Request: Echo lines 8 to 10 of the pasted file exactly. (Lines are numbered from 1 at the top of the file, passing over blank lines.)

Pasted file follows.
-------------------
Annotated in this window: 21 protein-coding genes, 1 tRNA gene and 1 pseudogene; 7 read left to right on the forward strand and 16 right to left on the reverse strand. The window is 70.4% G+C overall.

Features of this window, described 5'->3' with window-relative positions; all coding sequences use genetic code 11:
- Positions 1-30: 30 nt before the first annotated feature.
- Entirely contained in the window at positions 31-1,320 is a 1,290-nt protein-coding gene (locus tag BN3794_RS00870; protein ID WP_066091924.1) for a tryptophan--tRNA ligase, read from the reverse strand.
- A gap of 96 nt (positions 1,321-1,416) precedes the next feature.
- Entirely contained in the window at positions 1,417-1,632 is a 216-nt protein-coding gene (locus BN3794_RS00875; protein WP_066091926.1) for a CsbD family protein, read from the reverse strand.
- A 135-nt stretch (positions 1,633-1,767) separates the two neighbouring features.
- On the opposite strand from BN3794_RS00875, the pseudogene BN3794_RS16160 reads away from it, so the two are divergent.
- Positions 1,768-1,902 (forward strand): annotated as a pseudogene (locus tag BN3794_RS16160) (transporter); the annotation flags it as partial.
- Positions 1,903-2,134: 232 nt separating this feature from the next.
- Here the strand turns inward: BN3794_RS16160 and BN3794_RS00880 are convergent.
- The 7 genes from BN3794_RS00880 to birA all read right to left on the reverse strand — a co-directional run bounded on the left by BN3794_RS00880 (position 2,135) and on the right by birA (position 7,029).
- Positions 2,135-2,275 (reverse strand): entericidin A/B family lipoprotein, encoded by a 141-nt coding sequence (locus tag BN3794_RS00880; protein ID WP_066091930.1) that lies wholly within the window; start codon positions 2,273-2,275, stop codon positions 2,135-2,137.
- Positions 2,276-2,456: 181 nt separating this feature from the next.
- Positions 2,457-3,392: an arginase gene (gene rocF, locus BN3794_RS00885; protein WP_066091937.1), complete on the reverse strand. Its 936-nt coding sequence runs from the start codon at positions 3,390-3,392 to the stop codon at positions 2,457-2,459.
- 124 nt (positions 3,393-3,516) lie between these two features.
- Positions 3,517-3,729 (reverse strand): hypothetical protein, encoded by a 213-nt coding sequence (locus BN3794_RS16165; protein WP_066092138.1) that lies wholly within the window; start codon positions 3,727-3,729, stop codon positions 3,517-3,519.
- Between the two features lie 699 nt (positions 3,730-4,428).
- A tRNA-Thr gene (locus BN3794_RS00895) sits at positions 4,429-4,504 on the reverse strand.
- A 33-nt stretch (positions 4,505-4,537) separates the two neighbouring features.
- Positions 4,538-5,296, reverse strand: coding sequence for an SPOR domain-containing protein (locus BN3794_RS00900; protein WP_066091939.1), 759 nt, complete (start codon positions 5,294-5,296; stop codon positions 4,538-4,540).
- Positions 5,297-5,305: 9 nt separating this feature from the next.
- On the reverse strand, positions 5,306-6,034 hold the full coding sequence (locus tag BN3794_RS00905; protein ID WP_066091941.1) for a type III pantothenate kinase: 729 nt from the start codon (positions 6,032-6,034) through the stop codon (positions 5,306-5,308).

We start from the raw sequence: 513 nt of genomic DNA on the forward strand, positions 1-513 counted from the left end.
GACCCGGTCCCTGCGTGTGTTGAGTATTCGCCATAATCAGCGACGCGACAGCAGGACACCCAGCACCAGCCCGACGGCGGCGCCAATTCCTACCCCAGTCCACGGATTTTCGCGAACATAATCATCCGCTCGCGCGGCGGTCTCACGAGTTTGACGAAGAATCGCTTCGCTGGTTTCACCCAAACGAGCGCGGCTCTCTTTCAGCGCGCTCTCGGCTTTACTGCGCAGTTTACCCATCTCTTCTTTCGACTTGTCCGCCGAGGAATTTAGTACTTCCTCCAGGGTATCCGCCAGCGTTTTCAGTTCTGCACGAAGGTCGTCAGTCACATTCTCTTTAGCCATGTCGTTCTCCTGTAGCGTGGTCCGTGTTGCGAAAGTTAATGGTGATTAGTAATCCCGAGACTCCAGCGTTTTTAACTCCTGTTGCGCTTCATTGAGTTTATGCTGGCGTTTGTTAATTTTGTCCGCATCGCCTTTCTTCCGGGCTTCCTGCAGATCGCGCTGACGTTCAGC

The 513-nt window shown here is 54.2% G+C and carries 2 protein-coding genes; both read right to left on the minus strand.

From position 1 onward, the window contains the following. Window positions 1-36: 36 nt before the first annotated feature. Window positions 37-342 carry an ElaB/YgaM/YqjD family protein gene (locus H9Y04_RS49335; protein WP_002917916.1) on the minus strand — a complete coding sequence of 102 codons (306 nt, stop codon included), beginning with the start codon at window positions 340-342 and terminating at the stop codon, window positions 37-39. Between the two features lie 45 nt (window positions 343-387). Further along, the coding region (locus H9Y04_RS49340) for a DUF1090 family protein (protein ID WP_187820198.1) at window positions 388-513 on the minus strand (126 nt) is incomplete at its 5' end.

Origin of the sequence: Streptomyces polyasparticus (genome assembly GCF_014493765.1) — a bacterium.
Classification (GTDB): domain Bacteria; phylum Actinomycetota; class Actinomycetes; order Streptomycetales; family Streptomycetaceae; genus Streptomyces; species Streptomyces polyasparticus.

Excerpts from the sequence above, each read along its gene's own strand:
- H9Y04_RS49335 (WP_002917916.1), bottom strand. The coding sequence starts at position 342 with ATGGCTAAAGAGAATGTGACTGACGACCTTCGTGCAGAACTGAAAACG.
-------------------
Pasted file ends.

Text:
- On the opposite strand from BN3794_RS00875, the pseudogene BN3794_RS16160 reads away from it, so the two are divergent.
- Positions 1,768-1,902 (forward strand): annotated as a pseudogene (locus tag BN3794_RS16160) (transporter); the annotation flags it as partial.
- Positions 1,903-2,134: 232 nt separating this feature from the next.